WASHINGTON (Reuters) - The chairman of the U.S. Senate Banking Committee took issue on Thursday with Federal Reserve Chairman Ben Bernanke’s defense of the Fed’s oversight of the subprime mortgage sector, arguing the central bank failed to fulfill its regulatory duty.
The criticism from Democratic Sen. Christopher Dodd of Connecticut came after Bernanke outlined the steps the Fed had taken to try to protect borrowers and promised to review ways to improve consumer protections.
In a statement, Dodd said federal law “requires the Federal Reserve to write rules to protect home borrowers from unfair or deceptive practices,” taking issue with Bernanke’s characterization that the Fed was “authorized” to write such rules.
“For far too many years, far too many risky and abusive subprime loans were made without a reasonable analysis of the borrower’s ability to repay the loan,” Dodd, a Democratic presidential candidate, said.
Dodd was referring to the Home Ownership and Equity Protection Act, a law that seeks to protect mortgage borrowers from fraud and other abuses.
Bernanke made his remarks in a speech addressing the subprime mortgage crisis, which has been marked by increasing defaults among borrowers with damaged credit.
The Fed chief said the central bank may prohibit some specific lending practices in the wake of the mortgage crisis and it is mulling steps to curb questionable lending, but regulators must “walk a fine line” and not unduly limit credit to worthy borrowers.
On June 14, the Fed will host a fact-finding hearing on how it might expand its oversight of the mortgage market.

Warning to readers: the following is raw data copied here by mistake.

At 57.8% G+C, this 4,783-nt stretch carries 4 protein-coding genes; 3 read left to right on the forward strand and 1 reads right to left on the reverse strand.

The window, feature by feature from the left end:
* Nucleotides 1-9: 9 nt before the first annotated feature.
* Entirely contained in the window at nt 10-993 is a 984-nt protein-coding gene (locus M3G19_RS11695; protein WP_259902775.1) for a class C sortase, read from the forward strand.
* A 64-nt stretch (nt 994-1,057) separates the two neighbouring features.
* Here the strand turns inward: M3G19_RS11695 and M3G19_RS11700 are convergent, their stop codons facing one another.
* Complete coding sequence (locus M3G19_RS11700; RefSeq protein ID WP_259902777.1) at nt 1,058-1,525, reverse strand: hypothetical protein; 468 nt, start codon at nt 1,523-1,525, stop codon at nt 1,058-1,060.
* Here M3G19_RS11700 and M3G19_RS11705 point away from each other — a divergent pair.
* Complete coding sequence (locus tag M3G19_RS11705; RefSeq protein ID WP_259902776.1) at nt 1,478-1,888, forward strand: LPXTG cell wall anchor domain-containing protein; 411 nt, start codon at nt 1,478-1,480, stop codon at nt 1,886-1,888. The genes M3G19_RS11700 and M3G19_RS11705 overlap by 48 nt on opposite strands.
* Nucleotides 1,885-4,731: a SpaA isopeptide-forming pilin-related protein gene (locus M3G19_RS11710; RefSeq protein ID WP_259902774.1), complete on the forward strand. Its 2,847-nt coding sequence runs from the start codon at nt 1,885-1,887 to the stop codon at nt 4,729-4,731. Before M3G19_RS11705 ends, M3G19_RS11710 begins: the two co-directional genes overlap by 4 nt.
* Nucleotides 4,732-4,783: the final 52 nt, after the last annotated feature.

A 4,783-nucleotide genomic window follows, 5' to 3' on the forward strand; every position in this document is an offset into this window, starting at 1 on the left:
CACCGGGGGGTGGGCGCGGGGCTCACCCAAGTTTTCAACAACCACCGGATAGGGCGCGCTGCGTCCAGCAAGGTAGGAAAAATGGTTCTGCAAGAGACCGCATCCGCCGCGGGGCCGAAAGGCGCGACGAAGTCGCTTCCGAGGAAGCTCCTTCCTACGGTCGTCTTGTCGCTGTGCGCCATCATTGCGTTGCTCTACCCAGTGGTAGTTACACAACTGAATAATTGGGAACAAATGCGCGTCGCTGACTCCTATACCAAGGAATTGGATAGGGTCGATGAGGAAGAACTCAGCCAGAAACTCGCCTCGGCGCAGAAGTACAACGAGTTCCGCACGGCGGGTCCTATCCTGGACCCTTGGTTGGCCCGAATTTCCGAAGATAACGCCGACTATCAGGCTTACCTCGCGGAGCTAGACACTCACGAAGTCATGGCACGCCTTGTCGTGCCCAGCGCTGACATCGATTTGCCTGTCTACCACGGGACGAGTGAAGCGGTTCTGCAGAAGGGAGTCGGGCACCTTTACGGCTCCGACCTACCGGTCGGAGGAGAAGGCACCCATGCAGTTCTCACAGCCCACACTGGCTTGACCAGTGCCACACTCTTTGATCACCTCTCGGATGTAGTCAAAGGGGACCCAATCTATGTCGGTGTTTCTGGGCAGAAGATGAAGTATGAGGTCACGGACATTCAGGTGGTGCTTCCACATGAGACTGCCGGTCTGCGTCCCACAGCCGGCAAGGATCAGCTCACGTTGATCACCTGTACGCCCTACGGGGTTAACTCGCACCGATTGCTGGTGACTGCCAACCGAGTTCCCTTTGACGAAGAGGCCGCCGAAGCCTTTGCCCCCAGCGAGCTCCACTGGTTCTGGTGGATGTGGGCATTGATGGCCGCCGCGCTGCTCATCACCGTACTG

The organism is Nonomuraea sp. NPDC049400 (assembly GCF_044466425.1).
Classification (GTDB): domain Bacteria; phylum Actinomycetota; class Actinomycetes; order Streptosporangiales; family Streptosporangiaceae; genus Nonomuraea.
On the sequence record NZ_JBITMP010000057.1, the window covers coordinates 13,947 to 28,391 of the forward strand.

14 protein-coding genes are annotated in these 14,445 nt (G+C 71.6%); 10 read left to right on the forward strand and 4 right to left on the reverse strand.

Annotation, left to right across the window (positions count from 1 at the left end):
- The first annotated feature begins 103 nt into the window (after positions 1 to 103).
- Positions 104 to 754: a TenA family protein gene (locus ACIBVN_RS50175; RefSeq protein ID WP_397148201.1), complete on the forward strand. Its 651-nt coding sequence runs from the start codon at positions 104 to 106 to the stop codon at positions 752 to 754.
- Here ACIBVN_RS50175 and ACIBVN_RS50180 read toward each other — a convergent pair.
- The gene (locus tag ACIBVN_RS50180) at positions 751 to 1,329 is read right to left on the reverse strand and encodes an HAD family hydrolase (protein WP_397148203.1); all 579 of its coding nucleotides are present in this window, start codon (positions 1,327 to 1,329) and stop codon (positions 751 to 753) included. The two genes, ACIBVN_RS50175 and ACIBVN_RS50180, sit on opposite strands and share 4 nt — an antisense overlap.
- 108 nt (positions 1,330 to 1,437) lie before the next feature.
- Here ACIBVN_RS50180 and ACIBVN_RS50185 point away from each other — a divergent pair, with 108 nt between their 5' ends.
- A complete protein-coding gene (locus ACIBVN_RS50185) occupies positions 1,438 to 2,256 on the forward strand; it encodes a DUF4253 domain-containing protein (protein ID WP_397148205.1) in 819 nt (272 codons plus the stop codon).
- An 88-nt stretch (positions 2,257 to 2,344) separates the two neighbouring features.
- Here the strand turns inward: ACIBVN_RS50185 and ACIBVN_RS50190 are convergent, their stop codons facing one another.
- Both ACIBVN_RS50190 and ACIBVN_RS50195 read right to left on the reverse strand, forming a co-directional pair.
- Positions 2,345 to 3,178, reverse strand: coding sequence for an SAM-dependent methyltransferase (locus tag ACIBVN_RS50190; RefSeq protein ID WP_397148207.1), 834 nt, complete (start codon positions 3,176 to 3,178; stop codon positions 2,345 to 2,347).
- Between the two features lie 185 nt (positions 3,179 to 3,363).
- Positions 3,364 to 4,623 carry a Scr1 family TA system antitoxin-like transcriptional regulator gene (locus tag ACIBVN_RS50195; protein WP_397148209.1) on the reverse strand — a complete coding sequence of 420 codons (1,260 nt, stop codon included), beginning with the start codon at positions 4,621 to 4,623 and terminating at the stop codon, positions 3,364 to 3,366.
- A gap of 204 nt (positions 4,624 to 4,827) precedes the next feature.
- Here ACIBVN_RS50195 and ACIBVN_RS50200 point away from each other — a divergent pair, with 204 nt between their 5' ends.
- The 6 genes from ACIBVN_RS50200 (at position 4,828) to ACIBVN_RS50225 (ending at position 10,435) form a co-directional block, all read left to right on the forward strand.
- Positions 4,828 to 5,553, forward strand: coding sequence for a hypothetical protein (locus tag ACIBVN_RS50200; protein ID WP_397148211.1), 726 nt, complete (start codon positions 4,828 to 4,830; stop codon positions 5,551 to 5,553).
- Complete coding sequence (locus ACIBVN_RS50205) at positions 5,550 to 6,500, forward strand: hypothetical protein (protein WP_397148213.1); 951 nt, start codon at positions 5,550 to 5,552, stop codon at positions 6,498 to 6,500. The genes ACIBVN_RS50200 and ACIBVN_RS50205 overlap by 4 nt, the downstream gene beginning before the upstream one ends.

Bernanke has not yet responded to an April letter from Dodd and other Democrats on the banking panel asking the Fed to expand its enforcement of homeownership act.
A spokeswoman for the Fed said she would not comment on correspondence between the regulator and lawmakers.
The April 23 letter notes that an increasing share of mortgage financing in recent years has come from Wall Street and other investors who do not answer to federal banking regulators. Enforcing the homeownership act is one way the Fed could directly and immediately halt the worst of subprime loans, the letter states.
In a separate statement on Thursday, Sen. Robert Menendez, a New Jersey Democrat said he supports “congressional action that would eliminate predatory lending and otherwise help strengthen the mortgage lending system so that we can prevent mass foreclosures in the long term.”
While he supported Bernanke’s promise to examine lending practices, Menendez said that “force of law will most effectively and efficiently help solve the underlying problems.”